Because everything’s connected—somewhere:

Do you know what integrated systems are and how to estimate them? They’re not really that different from standard low-voltage systems, but they require more attention to the drawing details and specifications. As with the many other rapidly changing technologies and designs we are faced with, estimators need to know what integrated systems really are before they can estimate them correctly.

For many years, standard low-voltage systems—telecom, security, fire alarm, CATV, etc.—have always been considered to be separate from and independent of each other. Over the past decade, the need for computerized control, monitoring and higher-tech coordination has connected them together—thereby integrating them.

Lighting systems now are integrated with the HVAC controls system, better known as the energy-management system (EMS). This integration allows these two systems to be controlled from a networked computer or even by a service technician using a remote laptop computer.

This probably is one of the most involved integrations and one that could impact the electrical contractor more than any other system. In order to achieve this integration, additional relays, sensors and control modules are required. These require labor to install. They also involve more wiring, which requires more conduits, boxes and supports—all of which involve more material and labor costs.

A word of caution: Study your lighting circuitry, switching and any lighting controls diagrams carefully, and watch out for any broad-scoped sheet notes. Some engineers are not fully aware of exactly how these new lighting control systems and their integration to the EMS actually get wired. This is especially true with lighting fixtures on emergency circuits controlled by the EMS.

We see a lot of integration also with audio-visual systems. The computerized control of projectors, motorized shades and curtains, audio levels, lighting and dimming systems potentially requires more relays, wiring and conduits. Security and CATV systems are other highly integrated systems.

In my past two articles, I discussed how important it is to know your company’s complete scope of work. This critical knowledge also applies to integrated systems. You must find out what each system requires from the other, how they communicate with each other and how they are integrated.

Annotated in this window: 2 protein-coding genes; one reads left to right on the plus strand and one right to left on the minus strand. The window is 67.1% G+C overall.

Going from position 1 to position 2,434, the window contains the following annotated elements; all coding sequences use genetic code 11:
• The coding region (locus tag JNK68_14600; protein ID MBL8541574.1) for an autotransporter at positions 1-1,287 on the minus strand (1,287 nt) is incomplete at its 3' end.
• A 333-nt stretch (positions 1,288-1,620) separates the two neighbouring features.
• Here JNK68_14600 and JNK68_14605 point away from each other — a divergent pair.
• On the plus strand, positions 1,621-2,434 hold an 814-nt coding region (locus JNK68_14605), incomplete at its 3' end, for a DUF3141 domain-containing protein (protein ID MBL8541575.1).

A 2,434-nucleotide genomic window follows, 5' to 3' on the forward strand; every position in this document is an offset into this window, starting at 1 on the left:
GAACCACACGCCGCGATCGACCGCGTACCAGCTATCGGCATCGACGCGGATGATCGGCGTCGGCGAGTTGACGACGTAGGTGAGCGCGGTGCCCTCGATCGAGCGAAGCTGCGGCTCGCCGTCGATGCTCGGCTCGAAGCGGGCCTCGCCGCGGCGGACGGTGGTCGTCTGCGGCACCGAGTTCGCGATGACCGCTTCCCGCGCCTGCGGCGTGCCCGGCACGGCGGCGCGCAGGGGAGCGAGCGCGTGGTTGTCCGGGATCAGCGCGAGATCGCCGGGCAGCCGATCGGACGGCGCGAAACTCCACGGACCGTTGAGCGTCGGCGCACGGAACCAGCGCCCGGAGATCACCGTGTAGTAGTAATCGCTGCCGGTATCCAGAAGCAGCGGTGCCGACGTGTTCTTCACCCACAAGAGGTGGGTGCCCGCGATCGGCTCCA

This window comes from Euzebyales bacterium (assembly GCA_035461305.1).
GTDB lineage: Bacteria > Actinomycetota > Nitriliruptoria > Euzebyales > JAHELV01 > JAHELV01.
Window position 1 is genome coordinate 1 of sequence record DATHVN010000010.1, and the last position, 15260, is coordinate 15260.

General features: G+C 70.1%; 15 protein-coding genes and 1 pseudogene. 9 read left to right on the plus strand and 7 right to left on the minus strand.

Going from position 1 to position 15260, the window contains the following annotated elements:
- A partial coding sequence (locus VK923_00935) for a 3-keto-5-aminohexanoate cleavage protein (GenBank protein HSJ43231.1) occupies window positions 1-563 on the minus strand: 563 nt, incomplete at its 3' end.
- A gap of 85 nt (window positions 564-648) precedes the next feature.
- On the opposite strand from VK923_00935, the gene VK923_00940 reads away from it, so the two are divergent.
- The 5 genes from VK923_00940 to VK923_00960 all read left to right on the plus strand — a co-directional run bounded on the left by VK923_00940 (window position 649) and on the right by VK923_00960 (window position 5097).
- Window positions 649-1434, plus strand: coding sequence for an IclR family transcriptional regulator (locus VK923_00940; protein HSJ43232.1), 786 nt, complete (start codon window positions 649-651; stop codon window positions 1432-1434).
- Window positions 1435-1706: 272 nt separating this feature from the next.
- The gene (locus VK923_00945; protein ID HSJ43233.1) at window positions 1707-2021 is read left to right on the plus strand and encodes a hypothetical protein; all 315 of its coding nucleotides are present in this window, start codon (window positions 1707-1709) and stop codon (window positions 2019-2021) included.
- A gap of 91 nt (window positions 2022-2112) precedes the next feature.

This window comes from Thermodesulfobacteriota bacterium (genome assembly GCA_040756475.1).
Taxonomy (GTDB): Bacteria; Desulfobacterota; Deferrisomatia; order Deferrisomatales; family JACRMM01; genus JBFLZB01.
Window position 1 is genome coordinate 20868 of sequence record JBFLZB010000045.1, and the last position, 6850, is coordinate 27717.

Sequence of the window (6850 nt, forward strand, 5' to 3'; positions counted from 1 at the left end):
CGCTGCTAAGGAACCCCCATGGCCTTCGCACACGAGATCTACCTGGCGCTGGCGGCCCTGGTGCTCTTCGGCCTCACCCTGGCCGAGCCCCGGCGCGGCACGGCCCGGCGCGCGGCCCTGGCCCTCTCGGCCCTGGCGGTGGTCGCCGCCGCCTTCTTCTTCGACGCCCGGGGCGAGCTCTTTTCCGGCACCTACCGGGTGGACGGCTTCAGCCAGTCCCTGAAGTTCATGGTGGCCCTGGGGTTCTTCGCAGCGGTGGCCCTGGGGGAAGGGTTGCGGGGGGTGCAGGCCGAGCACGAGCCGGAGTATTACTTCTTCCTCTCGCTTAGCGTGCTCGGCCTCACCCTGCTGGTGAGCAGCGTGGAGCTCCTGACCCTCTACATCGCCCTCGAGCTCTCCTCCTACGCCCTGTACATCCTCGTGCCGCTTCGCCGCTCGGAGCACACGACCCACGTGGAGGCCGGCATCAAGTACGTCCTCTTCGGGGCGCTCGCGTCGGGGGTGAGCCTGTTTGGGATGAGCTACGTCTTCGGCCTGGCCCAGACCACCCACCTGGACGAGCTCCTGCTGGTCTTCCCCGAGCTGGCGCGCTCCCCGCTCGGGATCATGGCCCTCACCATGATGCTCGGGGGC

This information is not always going to be shown in the electrical design, drawings or details. It may not even be shown in the signal, telecom or security drawings. There is a chance the integration connections will be shown on one of the signal riser diagrams, or perhaps stated in a few sheet notes. Most likely, the integration requirements will be discussed in the specifications section. So it is critical you thoroughly read all of the specifications and determine which systems, if any, are integrated and how.

Smaller electrical contractors may not be the one providing or installing these systems, only installing the rough-in conduit systems for them. In that case, the company may solicit quotations from several low-voltage subcontractors, and depending on the job, there likely will be more than a few different ones.

Regarding subcontractors, it is important they know each other’s complete scope to making sure everything is covered and nothing is duplicated. I recommend discussing the integration requirements with each of the subs to find out exactly what they know and what they will be carrying in their quotation.

Most of the integration is done by the control panels, computer systems or at the electronic equipment racks using patch panels with patch cords and interface cards. Each low-voltage system contractor should cover this work. As an estimator, there is not much you need to do about this (unless your company is the system’s contractor).  

However, low-voltage systems typically require conduits and cables. Both require material and labor costs. If two systems are integrated, the electrical contractor likely is the one responsible for installing any inter-connecting conduits and possibly the cables. As an estimator, you must make sure these costs are covered in your estimate—either by you or your subcontractor’s quotation. Chances are this is not a major portion of the project but still costs to be carried.

Example: An interconnecting conduit could be (1) 4 in. with (3) 1 in. inner-ducts and 24 strand multimode fiber optic cables. What if the distance is 200 feet, underground, across an existing parking lot and into the building across the street, where it connects to the existing campus system? Now, this scenario is most likely shown on the drawings, but it might be only discussed in the specifications. If you assumed all things required were shown on the plans or were covered by your subs, you may have just lost a few thousand dollars of profit.

Knowing which systems are integrated, how they are connected and what their related costs are will make your estimate more complete. And obviously, it’s much better to carry these additional costs in the estimate pre-bid than having to tell the boss you missed them—after the bid.         EC

Shook is the president and chief estimator for his estimating company, TakeOff 16 Inc. He has worked in the electrical construction industry for more than 18 years. Reach him at 707.776.0800 or by e-mail at
sfs@TakeOff16.com.